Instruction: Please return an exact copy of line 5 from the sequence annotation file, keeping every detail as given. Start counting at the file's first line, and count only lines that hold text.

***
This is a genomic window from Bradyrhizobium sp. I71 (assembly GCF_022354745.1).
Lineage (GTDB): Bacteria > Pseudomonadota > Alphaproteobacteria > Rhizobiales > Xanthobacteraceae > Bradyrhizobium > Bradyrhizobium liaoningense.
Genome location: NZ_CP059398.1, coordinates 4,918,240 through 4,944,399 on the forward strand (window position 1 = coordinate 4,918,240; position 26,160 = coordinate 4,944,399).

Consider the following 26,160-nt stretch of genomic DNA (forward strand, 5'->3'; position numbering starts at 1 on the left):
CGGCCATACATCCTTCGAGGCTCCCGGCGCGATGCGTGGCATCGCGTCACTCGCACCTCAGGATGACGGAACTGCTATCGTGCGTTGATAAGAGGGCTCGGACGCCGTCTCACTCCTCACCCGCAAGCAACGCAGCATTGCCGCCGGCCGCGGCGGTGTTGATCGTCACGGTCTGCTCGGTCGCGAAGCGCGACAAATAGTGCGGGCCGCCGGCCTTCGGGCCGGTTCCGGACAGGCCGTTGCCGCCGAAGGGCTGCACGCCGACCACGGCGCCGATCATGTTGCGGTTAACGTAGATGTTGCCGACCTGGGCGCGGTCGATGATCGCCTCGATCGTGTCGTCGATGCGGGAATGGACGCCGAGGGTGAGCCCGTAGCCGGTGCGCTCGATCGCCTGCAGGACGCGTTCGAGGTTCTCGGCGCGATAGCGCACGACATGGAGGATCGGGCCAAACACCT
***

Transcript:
CGGCCATACATCCTTCGAGGCTCCCGGCGCGATGCGTGGCATCGCGTCACTCGCACCTCAGGATGACGGAACTGCTATCGTGCGTTGATAAGAGGGCTCGGACGCCGTCTCACTCCTCACCCGCAAGCAACGCAGCATTGCCGCCGGCCGCGGCGGTGTTGATCGTCACGGTCTGCTCGGTCGCGAAGCGCGACAAATAGTGCGGGCCGCCGGCCTTCGGGCCGGTTCCGGACAGGCCGTTGCCGCCGAAGGGCTGCACGCCGACCACGGCGCCGATCATGTTGCGGTTAACGTAGATGTTGCCGACCTGGGCGCGGTCGATGATCGCCTCGATCGTGTCGTCGATGCGGGAATGGACGCCGAGGGTGAGCCCGTAGCCGGTGCGCTCGATCGCCTGCAGGACGCGTTCGAGGTTCTCGGCGCGATAGCGCACGACATGGAGGATCGGGCCAAACACCT